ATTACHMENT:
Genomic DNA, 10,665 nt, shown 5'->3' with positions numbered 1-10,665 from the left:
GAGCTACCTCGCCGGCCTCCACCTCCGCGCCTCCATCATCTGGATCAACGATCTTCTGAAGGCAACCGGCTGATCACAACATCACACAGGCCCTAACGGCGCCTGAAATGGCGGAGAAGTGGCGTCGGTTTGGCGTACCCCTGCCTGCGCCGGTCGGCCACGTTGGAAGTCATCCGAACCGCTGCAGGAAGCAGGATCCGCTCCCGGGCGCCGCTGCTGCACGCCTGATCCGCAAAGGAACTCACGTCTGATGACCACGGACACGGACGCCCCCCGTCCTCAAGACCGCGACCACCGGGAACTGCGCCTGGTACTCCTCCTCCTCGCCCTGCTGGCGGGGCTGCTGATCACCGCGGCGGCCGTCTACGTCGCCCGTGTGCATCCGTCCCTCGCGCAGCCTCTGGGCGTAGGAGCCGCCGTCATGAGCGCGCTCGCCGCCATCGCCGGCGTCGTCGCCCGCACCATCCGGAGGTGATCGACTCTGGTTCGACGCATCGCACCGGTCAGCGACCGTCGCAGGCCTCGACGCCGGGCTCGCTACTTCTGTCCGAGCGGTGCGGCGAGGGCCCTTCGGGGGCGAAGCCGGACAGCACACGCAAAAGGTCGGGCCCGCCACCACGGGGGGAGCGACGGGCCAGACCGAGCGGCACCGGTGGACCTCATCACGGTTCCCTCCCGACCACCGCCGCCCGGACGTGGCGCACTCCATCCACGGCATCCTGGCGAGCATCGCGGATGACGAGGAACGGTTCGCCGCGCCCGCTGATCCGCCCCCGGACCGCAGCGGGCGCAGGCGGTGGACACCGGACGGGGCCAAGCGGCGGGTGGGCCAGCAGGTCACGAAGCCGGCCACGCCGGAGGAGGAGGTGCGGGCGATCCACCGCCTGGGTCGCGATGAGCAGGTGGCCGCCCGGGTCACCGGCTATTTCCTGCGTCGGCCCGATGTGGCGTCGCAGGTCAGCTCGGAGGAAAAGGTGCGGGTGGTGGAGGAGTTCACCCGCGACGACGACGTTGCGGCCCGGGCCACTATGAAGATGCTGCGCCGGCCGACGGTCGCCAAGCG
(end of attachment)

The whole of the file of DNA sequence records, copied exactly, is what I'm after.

Genomic DNA, 10,665 nt, shown 5'->3' with positions numbered 1-10,665 from the left:
GAGCTACCTCGCCGGCCTCCACCTCCGCGCCTCCATCATCTGGATCAACGATCTTCTGAAGGCAACCGGCTGATCACAACATCACACAGGCCCTAACGGCGCCTGAAATGGCGGAGAAGTGGCGTCGGTTTGGCGTACCCCTGCCTGCGCCGGTCGGCCACGTTGGAAGTCATCCGAACCGCTGCAGGAAGCAGGATCCGCTCCCGGGCGCCGCTGCTGCACGCCTGATCCGCAAAGGAACTCACGTCTGATGACCACGGACACGGACGCCCCCCGTCCTCAAGACCGCGACCACCGGGAACTGCGCCTGGTACTCCTCCTCCTCGCCCTGCTGGCGGGGCTGCTGATCACCGCGGCGGCCGTCTACGTCGCCCGTGTGCATCCGTCCCTCGCGCAGCCTCTGGGCGTAGGAGCCGCCGTCATGAGCGCGCTCGCCGCCATCGCCGGCGTCGTCGCCCGCACCATCCGGAGGTGATCGACTCTGGTTCGACGCATCGCACCGGTCAGCGACCGTCGCAGGCCTCGACGCCGGGCTCGCTACTTCTGTCCGAGCGGTGCGGCGAGGGCCCTTCGGGGGCGAAGCCGGACAGCACACGCAAAAGGTCGGGCCCGCCACCACGGGGGGAGCGACGGGCCAGACCGAGCGGCACCGGTGGACCTCATCACGGTTCCCTCCCGACCACCGCCGCCCGGACGTGGCGCACTCCATCCACGGCATCCTGGCGAGCATCGCGGATGACGAGGAACGGTTCGCCGCGCCCGCTGATCCGCCCCCGGACCGCAGCGGGCGCAGGCGGTGGACACCGGACGGGGCCAAGCGGCGGGTGGGCCAGCAGGTCACGAAGCCGGCCACGCCGGAGGAGGAGGTGCGGGCGATCCACCGCCTGGGTCGCGATGAGCAGGTGGCCGCCCGGGTCACCGGCTATTTCCTGCGTCGGCCCGATGTGGCGTCGCAGGTCAGCTCGGAGGAAAAGGTGCGGGTGGTGGAGGAGTTCACCCGCGACGACGACGTTGCGGCCCGGGCCACTATGAAGATGCTGCGCCGGCCGACGGTCGCCAAGCG